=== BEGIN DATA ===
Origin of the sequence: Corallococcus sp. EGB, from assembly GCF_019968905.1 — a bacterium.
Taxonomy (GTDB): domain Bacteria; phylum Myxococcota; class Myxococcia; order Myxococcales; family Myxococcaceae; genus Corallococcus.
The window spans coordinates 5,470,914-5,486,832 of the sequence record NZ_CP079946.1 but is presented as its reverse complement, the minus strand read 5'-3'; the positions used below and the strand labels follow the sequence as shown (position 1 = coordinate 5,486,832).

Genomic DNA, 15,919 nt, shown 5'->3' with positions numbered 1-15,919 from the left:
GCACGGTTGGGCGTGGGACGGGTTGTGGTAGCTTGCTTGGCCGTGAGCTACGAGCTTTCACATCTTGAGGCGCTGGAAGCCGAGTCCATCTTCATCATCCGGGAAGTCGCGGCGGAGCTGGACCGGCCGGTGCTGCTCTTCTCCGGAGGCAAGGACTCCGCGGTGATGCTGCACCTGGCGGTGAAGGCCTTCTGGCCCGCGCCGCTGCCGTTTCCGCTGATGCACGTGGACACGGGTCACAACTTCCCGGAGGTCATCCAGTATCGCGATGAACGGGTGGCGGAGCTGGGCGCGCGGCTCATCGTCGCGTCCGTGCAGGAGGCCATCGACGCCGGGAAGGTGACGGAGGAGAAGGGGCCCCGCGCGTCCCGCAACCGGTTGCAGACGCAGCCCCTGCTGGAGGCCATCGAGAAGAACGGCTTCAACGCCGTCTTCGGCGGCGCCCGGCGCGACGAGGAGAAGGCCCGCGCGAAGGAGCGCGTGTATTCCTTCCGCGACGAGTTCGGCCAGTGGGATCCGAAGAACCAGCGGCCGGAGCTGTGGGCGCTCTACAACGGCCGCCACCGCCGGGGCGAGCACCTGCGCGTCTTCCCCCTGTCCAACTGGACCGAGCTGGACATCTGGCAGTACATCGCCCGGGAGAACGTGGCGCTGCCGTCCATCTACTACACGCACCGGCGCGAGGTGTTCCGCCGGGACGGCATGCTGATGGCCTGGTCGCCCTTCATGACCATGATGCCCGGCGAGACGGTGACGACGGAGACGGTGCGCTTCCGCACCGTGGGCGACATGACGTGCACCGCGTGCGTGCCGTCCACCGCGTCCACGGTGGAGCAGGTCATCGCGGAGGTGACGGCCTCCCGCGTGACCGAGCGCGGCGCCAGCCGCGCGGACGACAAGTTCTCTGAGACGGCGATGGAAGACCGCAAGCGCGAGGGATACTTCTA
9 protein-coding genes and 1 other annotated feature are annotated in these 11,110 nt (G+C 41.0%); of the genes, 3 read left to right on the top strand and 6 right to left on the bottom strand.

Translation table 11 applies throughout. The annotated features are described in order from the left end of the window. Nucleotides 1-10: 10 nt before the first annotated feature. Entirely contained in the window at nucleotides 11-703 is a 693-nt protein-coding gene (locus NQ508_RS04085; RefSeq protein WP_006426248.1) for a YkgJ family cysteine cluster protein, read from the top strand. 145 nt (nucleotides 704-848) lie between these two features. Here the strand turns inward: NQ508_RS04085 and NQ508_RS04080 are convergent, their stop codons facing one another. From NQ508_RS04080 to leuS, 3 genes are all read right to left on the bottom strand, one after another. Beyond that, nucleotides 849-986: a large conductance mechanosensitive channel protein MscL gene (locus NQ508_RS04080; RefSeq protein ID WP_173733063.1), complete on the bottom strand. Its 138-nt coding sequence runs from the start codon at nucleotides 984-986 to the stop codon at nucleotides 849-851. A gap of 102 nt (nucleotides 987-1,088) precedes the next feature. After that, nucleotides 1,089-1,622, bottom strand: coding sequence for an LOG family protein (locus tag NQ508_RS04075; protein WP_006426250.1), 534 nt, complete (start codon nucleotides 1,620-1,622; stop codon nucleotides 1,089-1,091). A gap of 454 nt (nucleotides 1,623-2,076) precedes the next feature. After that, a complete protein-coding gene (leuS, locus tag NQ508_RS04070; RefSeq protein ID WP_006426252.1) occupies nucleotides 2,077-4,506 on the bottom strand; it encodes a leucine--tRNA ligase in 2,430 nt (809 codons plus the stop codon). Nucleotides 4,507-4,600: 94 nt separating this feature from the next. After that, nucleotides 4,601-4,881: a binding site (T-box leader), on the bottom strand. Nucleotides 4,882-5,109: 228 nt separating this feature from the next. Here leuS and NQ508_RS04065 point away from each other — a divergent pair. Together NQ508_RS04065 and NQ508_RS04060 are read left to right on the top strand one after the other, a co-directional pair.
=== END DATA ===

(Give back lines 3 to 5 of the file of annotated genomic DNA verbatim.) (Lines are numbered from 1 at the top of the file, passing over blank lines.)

The window spans coordinates 5,470,914-5,486,832 of the sequence record NZ_CP079946.1 but is presented as its reverse complement, the minus strand read 5'-3'; the positions used below and the strand labels follow the sequence as shown (position 1 = coordinate 5,486,832).

Genomic DNA, 15,919 nt, shown 5'->3' with positions numbered 1-15,919 from the left:
GCACGGTTGGGCGTGGGACGGGTTGTGGTAGCTTGCTTGGCCGTGAGCTACGAGCTTTCACATCTTGAGGCGCTGGAAGCCGAGTCCATCTTCATCATCCGGGAAGTCGCGGCGGAGCTGGACCGGCCGGTGCTGCTCTTCTCCGGAGGCAAGGACTCCGCGGTGATGCTGCACCTGGCGGTGAAGGCCTTCTGGCCCGCGCCGCTGCCGTTTCCGCTGATGCACGTGGACACGGGTCACAACTTCCCGGAGGTCATCCAGTATCGCGATGAACGGGTGGCGGAGCTGGGCGCGCGGCTCATCGTCGCGTCCGTGCAGGAGGCCATCGACGCCGGGAAGGTGACGGAGGAGAAGGGGCCCCGCGCGTCCCGCAACCGGTTGCAGACGCAGCCCCTGCTGGAGGCCATCGAGAAGAACGGCTTCAACGCCGTCTTCGGCGGCGCCCGGCGCGACGAGGAGAAGGCCCGCGCGAAGGAGCGCGTGTATTCCTTCCGCGACGAGTTCGGCCAGTGGGATCCGAAGAACCAGCGGCCGGAGCTGTGGGCGCTCTACAACGGCCGCCACCGCCGGGGCGAGCACCTGCGCGTCTTCCCCCTGTCCAACTGGACCGAGCTGGACATCTGGCAGTACATCGCCCGGGAGAACGTGGCGCTGCCGTCCATCTACTACACGCACCGGCGCGAGGTGTTCCGCCGGGACGGCATGCTGATGGCCTGGTCGCCCTTCATGACCATGATGCCCGGCGAGACGGTGACGACGGAGACGGTGCGCTTCCGCACCGTGGGCGACATGACGTGCACCGCGTGCGTGCCGTCCACCGCGTCCACGGTGGAGCAGGTCATCGCGGAGGTGACGGCCTCCCGCGTGACCGAGCGCGGCGCCAGCCGCGCGGACGACAAGTTCTCTGAGACGGCGATGGAAGACCGCAAGCGCGAGGGATACTTCTA